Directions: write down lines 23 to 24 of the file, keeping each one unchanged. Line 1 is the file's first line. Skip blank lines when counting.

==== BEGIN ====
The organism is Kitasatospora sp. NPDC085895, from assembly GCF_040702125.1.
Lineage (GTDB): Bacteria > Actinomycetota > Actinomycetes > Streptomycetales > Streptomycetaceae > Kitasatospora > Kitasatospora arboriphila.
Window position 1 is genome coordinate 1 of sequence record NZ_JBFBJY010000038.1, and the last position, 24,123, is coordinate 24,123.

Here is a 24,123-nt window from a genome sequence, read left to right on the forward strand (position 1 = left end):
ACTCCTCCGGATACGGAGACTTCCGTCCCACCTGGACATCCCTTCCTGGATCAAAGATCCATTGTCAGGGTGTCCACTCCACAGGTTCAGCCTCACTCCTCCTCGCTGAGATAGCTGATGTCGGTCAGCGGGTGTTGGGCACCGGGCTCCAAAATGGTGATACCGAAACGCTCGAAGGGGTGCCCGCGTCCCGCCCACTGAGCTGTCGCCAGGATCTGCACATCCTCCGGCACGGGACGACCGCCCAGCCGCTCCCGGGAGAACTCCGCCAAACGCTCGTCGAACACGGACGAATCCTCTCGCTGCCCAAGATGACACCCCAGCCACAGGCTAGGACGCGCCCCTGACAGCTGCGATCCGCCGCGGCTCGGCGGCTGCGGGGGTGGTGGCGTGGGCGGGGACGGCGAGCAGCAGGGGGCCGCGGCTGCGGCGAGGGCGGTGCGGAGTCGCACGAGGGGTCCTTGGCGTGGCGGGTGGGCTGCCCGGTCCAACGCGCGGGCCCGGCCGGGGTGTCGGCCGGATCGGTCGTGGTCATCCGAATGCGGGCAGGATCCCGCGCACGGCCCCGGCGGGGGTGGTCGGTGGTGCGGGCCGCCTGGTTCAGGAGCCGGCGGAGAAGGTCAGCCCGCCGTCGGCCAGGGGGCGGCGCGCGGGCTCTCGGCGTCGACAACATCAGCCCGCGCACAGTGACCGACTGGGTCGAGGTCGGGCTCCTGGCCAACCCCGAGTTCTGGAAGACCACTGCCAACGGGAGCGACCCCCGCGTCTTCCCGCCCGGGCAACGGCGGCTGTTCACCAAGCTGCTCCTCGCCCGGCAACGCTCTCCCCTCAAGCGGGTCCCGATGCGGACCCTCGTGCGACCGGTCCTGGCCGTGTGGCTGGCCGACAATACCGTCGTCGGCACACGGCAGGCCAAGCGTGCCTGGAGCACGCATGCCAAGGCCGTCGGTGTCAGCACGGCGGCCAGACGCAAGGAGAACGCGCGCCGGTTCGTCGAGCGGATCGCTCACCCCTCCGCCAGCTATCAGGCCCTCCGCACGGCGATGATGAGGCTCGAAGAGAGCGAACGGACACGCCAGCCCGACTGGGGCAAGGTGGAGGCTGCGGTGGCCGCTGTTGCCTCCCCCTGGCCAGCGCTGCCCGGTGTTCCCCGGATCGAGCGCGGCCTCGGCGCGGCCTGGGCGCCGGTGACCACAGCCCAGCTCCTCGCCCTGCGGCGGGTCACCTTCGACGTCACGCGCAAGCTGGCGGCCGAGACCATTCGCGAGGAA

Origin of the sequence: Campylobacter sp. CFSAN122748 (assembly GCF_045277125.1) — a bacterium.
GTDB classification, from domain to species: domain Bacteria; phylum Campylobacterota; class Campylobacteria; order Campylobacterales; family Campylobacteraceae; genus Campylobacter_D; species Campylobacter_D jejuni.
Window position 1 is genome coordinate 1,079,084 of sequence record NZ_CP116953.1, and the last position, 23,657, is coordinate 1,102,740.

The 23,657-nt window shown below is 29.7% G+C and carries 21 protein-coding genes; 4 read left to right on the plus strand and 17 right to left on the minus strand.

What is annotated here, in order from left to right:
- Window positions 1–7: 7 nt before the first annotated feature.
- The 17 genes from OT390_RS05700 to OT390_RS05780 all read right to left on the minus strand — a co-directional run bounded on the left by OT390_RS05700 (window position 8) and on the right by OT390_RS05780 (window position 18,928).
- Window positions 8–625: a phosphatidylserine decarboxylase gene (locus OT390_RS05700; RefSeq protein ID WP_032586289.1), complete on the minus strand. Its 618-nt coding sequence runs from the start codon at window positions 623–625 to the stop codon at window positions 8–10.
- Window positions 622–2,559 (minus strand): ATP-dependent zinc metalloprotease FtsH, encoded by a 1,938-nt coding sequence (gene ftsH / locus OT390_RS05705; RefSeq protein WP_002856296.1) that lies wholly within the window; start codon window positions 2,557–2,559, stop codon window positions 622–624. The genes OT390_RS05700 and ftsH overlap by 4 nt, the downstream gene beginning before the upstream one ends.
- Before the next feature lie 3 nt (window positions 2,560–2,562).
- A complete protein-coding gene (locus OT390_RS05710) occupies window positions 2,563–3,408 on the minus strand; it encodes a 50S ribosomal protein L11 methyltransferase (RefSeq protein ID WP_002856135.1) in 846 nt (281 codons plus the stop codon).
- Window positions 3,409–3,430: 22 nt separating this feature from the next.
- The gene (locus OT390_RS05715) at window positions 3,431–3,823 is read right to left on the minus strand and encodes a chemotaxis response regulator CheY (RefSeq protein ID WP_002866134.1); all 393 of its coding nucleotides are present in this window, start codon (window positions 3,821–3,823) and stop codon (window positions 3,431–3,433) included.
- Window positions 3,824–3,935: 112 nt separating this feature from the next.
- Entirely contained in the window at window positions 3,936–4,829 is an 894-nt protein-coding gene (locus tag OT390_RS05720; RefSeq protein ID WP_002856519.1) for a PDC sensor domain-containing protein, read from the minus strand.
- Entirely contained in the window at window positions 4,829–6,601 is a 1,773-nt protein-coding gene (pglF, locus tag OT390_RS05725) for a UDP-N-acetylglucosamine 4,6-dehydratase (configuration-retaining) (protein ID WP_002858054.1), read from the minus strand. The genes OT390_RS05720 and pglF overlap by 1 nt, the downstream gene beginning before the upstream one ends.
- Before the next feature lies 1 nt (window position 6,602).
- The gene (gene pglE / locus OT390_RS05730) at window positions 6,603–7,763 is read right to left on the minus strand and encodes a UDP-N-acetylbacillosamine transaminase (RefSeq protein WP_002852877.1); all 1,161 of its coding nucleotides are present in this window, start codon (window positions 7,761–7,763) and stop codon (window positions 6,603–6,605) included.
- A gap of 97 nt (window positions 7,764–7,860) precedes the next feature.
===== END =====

- The gene (gene pglE / locus OT390_RS05730) at window positions 6,603–7,763 is read right to left on the minus strand and encodes a UDP-N-acetylbacillosamine transaminase (RefSeq protein WP_002852877.1); all 1,161 of its coding nucleotides are present in this window, start codon (window positions 7,761–7,763) and stop codon (window positions 6,603–6,605) included.
- A gap of 97 nt (window positions 7,764–7,860) precedes the next feature.